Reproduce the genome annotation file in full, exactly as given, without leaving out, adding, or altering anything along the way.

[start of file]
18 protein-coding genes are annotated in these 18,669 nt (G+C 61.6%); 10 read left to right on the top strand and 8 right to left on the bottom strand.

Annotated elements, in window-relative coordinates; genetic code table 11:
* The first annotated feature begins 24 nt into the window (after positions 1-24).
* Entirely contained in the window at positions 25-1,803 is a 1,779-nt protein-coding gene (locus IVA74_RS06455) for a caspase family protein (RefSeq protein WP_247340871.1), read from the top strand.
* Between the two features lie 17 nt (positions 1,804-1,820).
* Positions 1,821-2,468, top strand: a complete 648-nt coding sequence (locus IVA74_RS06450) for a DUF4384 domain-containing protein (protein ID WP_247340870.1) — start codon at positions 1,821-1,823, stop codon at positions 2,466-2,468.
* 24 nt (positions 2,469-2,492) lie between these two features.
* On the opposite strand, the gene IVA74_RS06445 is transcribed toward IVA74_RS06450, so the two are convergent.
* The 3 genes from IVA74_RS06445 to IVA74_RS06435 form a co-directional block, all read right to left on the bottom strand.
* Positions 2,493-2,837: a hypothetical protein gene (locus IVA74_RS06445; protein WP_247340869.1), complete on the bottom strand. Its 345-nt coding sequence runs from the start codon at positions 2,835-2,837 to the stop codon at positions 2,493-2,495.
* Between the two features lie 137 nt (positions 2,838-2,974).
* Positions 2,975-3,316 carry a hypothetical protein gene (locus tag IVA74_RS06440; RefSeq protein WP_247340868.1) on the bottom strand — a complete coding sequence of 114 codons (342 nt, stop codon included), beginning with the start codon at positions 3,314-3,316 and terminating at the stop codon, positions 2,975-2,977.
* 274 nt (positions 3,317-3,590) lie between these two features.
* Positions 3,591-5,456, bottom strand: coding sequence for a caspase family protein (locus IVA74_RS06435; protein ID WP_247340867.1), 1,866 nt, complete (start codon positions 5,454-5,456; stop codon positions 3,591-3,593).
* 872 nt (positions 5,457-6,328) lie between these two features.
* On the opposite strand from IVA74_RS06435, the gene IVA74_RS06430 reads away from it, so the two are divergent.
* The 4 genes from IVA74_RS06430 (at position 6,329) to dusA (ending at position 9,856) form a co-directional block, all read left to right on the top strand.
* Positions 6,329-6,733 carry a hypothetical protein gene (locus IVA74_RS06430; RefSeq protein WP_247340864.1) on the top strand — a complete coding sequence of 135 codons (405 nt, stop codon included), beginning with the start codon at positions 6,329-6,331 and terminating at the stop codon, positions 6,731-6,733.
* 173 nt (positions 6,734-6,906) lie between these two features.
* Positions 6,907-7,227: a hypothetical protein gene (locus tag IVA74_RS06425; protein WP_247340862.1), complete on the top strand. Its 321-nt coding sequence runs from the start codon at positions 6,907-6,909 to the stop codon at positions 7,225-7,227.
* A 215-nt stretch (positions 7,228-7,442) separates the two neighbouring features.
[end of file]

18 protein-coding genes are annotated in these 18,669 nt (G+C 61.6%); 10 read left to right on the top strand and 8 right to left on the bottom strand.

Annotated elements, in window-relative coordinates; genetic code table 11:
* The first annotated feature begins 24 nt into the window (after positions 1-24).
* Entirely contained in the window at positions 25-1,803 is a 1,779-nt protein-coding gene (locus IVA74_RS06455) for a caspase family protein (RefSeq protein WP_247340871.1), read from the top strand.
* Between the two features lie 17 nt (positions 1,804-1,820).
* Positions 1,821-2,468, top strand: a complete 648-nt coding sequence (locus IVA74_RS06450) for a DUF4384 domain-containing protein (protein ID WP_247340870.1) — start codon at positions 1,821-1,823, stop codon at positions 2,466-2,468.
* 24 nt (positions 2,469-2,492) lie between these two features.
* On the opposite strand, the gene IVA74_RS06445 is transcribed toward IVA74_RS06450, so the two are convergent.
* The 3 genes from IVA74_RS06445 to IVA74_RS06435 form a co-directional block, all read right to left on the bottom strand.
* Positions 2,493-2,837: a hypothetical protein gene (locus IVA74_RS06445; protein WP_247340869.1), complete on the bottom strand. Its 345-nt coding sequence runs from the start codon at positions 2,835-2,837 to the stop codon at positions 2,493-2,495.
* Between the two features lie 137 nt (positions 2,838-2,974).
* Positions 2,975-3,316 carry a hypothetical protein gene (locus tag IVA74_RS06440; RefSeq protein WP_247340868.1) on the bottom strand — a complete coding sequence of 114 codons (342 nt, stop codon included), beginning with the start codon at positions 3,314-3,316 and terminating at the stop codon, positions 2,975-2,977.
* 274 nt (positions 3,317-3,590) lie between these two features.
* Positions 3,591-5,456, bottom strand: coding sequence for a caspase family protein (locus IVA74_RS06435; protein ID WP_247340867.1), 1,866 nt, complete (start codon positions 5,454-5,456; stop codon positions 3,591-3,593).
* 872 nt (positions 5,457-6,328) lie between these two features.
* On the opposite strand from IVA74_RS06435, the gene IVA74_RS06430 reads away from it, so the two are divergent.
* The 4 genes from IVA74_RS06430 (at position 6,329) to dusA (ending at position 9,856) form a co-directional block, all read left to right on the top strand.
* Positions 6,329-6,733 carry a hypothetical protein gene (locus IVA74_RS06430; RefSeq protein WP_247340864.1) on the top strand — a complete coding sequence of 135 codons (405 nt, stop codon included), beginning with the start codon at positions 6,329-6,331 and terminating at the stop codon, positions 6,731-6,733.
* 173 nt (positions 6,734-6,906) lie between these two features.
* Positions 6,907-7,227: a hypothetical protein gene (locus tag IVA74_RS06425; protein WP_247340862.1), complete on the top strand. Its 321-nt coding sequence runs from the start codon at positions 6,907-6,909 to the stop codon at positions 7,225-7,227.
* A 215-nt stretch (positions 7,228-7,442) separates the two neighbouring features.